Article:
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    Tour celebrities will include Packers President/CEO Mark Murphy, players Andrew Quarless, Micah Hyde and Casey Hayward, and Packers alumni Gilbert Brown, Antonio Freeman and Bill Schroeder. The tour will also feature special alumni in celebration of the 10th anniversary of the Tailgate Tour, Dave Robinson and Jerry Kramer.

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    Tour celebrities will include Packers President/CEO Mark Murphy, players Andrew Quarless, Micah Hyde and Casey Hayward, and Packers alumni Gilbert Brown, Antonio Freeman and Bill Schroeder. The tour will also feature special alumni in celebration of the 10th anniversary of the Tailgate Tour, Dave Robinson and Jerry Kramer.

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Desmond Bishop on track to return in 2013

Posted Jan 17, 2013

Inside linebacker wishes he could have played against 49ers at Candlestick Park

GREEN BAY—There was perhaps no hungrier player on the Packers defense than Desmond Bishop for the three years he toiled as a backup linebacker and special-teamer.

After sitting out the entire 2012 season with a torn hamstring and then watching the Packers defense get shredded for 323 rushing yards in the playoff loss at San Francisco, Bishop’s hunger has returned to the level of his career’s early days, if not grown.

“There’s really no words that can describe it,” he said. “I think you’re just going to have to watch.”

A starting inside linebacker for the Packers’ 2010 Super Bowl run and subsequent 2011 season, Bishop’s 2012 campaign was over before it really started.

He tore his hamstring in the preseason opener in San Diego, a severe injury that required surgery and landed him on injured reserve. He has spent the past five months rehabbing and calls himself “somewhere between 60 and 80 percent” right now.

Bishop believes he’ll be full-go with no restrictions for OTAs and training camp this spring and summer. That remains to be seen, considering Mike McCarthy’s tendency to ease players back into the on-field drills when they’re coming off a major injury, but nonetheless, Bishop feels good about where he is on the road to recovery.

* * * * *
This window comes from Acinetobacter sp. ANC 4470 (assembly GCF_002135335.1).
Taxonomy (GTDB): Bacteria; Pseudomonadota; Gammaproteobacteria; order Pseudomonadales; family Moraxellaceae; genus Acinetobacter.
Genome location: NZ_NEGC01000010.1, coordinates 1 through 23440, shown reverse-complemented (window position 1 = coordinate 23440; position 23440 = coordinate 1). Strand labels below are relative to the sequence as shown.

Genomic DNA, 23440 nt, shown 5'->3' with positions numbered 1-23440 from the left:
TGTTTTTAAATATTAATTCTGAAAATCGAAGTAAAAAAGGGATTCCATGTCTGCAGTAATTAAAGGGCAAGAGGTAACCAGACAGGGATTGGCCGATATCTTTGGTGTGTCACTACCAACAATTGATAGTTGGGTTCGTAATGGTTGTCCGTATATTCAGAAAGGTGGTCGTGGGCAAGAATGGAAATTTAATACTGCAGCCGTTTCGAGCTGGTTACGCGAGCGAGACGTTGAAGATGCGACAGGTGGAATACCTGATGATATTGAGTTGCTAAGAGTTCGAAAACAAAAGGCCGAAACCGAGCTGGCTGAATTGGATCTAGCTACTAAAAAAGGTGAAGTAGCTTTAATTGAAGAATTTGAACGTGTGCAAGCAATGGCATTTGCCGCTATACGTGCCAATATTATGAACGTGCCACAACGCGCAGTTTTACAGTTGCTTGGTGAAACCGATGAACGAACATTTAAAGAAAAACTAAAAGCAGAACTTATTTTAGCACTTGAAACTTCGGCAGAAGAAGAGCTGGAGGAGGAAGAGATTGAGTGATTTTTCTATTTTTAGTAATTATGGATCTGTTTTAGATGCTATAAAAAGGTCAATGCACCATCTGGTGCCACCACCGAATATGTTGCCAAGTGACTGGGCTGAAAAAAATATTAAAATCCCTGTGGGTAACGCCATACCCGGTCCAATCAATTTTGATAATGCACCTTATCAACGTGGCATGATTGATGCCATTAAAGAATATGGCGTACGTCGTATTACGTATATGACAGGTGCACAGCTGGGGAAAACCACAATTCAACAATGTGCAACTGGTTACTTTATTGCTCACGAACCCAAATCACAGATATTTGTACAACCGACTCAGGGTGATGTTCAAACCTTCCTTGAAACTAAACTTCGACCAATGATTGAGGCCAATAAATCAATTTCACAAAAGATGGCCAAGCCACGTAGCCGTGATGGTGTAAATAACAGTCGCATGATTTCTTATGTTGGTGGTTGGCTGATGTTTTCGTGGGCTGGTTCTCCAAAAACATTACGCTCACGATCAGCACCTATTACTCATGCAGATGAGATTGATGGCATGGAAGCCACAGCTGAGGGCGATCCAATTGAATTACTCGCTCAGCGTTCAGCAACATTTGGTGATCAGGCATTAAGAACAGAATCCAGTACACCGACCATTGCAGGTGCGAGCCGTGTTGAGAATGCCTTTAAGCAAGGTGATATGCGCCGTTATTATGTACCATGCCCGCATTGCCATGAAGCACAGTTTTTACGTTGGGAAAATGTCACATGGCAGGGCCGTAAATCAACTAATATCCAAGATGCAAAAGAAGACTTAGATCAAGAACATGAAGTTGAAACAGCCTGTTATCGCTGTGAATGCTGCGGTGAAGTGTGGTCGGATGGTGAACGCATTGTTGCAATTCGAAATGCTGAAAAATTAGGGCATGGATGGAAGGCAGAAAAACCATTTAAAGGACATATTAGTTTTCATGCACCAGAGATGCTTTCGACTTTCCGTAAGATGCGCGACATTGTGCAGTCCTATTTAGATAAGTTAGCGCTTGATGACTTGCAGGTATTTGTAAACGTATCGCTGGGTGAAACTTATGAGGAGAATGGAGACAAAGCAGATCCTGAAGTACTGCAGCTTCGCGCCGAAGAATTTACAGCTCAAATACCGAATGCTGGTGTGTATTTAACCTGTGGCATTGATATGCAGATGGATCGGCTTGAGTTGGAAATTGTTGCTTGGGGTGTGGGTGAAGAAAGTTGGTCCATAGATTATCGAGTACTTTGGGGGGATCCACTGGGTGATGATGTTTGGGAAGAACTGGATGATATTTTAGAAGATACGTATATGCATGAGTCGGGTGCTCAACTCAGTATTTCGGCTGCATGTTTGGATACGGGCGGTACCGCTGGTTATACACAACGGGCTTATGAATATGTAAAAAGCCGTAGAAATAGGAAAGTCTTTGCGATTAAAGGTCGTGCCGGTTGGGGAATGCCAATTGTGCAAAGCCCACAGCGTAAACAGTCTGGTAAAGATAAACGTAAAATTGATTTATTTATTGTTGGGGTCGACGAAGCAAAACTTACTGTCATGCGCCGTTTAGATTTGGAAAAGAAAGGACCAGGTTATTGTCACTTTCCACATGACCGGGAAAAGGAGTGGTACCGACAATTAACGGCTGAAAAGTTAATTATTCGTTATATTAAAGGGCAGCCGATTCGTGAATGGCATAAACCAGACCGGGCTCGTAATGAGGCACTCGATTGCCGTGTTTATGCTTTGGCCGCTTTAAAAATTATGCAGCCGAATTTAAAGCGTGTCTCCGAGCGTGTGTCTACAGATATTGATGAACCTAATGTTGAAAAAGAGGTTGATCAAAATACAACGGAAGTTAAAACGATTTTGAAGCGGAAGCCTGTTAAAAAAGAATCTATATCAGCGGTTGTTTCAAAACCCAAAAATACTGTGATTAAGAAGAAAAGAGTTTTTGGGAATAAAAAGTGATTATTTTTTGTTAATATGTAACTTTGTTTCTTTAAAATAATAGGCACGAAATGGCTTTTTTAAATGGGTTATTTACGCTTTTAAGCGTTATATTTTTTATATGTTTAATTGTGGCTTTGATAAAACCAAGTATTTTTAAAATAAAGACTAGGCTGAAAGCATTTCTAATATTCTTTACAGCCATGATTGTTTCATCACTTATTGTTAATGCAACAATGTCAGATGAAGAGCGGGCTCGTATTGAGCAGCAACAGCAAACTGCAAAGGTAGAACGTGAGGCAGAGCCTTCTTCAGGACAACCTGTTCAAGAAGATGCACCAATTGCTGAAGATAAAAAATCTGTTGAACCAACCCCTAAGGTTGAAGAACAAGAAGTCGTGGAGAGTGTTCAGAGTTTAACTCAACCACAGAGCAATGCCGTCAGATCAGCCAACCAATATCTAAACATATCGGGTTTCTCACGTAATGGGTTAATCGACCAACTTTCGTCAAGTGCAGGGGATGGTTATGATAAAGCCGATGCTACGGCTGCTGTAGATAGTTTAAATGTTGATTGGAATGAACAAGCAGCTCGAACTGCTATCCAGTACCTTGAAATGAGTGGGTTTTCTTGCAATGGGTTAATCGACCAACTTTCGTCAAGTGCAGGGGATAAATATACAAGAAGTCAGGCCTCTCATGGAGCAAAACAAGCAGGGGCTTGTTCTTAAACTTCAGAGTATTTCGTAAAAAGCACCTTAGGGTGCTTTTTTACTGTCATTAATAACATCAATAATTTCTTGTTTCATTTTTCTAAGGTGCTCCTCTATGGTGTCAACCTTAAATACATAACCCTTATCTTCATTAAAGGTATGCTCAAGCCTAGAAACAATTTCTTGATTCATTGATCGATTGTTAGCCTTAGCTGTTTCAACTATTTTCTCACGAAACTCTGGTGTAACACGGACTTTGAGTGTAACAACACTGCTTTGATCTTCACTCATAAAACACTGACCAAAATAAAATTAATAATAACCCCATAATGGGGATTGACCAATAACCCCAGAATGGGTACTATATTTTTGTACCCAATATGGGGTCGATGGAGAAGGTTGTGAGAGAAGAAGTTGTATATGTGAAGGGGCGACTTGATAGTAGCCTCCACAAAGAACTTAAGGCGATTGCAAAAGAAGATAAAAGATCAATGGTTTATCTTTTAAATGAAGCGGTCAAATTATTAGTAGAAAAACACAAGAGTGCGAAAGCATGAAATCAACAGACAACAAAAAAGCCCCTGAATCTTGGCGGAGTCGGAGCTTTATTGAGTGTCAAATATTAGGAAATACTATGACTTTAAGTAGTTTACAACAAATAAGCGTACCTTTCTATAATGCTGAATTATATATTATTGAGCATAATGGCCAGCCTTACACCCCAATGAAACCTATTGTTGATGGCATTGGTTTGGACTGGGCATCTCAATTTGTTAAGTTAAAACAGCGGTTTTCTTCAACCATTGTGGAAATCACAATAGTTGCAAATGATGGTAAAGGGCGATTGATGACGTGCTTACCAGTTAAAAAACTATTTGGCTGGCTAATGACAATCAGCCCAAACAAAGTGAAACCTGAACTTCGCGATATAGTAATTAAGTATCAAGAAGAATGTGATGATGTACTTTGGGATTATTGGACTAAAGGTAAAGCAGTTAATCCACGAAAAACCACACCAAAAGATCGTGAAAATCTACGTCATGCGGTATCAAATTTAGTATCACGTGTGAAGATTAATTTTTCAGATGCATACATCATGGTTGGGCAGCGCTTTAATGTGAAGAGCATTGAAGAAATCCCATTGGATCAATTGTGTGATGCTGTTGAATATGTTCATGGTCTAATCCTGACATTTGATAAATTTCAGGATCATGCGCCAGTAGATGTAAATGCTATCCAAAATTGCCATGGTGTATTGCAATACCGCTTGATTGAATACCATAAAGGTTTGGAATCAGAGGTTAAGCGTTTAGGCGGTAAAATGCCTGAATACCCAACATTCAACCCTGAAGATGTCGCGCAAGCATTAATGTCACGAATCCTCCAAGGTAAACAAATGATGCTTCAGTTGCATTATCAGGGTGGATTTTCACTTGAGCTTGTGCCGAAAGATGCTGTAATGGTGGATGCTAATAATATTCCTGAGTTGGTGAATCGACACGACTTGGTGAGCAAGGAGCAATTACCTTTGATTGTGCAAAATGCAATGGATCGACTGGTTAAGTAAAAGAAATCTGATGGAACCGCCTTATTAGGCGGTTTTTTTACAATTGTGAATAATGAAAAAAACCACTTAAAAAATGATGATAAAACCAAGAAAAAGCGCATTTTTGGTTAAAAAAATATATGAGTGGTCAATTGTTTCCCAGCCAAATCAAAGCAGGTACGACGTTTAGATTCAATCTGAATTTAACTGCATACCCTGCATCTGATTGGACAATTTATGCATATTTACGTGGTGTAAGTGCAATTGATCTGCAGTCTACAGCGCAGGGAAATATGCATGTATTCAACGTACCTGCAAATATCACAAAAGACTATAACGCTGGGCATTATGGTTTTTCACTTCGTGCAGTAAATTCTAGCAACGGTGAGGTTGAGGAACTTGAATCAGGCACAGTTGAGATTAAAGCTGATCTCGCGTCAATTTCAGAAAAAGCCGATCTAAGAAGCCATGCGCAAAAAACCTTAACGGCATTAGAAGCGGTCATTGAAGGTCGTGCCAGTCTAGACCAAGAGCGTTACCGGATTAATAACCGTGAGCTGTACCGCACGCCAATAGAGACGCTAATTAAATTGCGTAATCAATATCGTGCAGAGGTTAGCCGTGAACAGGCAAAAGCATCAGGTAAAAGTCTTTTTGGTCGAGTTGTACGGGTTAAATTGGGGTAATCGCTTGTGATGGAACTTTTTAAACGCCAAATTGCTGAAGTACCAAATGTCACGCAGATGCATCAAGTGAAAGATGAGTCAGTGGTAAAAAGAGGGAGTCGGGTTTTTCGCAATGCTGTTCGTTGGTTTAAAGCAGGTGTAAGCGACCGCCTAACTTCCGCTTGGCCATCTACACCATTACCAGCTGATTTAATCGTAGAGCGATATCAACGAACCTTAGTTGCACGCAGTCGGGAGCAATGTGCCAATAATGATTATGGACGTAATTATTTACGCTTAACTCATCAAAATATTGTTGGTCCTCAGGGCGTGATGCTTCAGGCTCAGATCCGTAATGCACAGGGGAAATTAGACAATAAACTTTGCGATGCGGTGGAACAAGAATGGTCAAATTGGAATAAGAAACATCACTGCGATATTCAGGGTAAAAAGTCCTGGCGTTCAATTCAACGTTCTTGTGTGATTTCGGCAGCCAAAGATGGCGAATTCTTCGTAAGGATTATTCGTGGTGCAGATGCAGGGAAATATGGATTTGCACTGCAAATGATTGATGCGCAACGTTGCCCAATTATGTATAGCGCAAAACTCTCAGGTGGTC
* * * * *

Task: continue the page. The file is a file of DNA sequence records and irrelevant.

“Definitely on track for sure,” he said.

The Packers surely missed Bishop in the middle of the defense, particularly down the stretch in 2012 as Minnesota running back Adrian Peterson rushed for 409 yards in two regular-season games and then San Francisco quarterback Colin Kaepernick ran wild in the playoffs.

That’s not to suggest replacement Brad Jones was a weak link in the defense, but amongst the inside linebackers, Bishop packs the biggest wallop and plays with a fire and intensity all his own.

Bishop wasn’t going to say he single-handedly could have prevented Kaepernick from gashing the Packers for a QB-record 181 yards rushing, but he would have liked to try. His explosive sack of Philadelphia’s Michael Vick on the very first snap of the 2010 NFC Wild Card game set the tone for a defense that had a memorable four-game postseason run.

“Of course, I believe I could have helped impact the team,” he said. “I always have thought that and always will.”

A 2007 draft choice out of Cal and a northern California native, Bishop will always regret missing the playoff clash at Candlestick Park. In his youth, he played there in Pop Warner at halftime of 49ers games.

His only other opportunity to play there as a pro came in the 2008 preseason, and he missed that due to injury, as well.

“Where I grew up, I could actually see Candlestick from my window,” he said. “I grew up a Niners fan. So it was really a homecoming. It would have definitely been fun to be out there.”

He sees quarterbacks like Kaepernick and Washington’s Robert Griffin III, as well as the read-option offense, as the latest league-wide challenges, and he can’t wait to get his chance against them all.

Bishop doesn’t believe the Packers need a complete overhaul on defense, but he spoke of needing a different “mindset” and better “discipline” and “technique” to stop the running QBs and the read-option.

The Packers are scheduled to face both quarterbacks next season, and when told the Packers would get their first look at Griffin – provided he’s healthy – in 2013, his eyes actually lit up.

It’s that hunger again.

“The league is always evolving,” Bishop said. “I think the new spread offense with a running quarterback is innovative and different, but defenses will evolve as well and figure out how to stop it, and then offenses are going to come up with something else. Just like a revolving door.”

 
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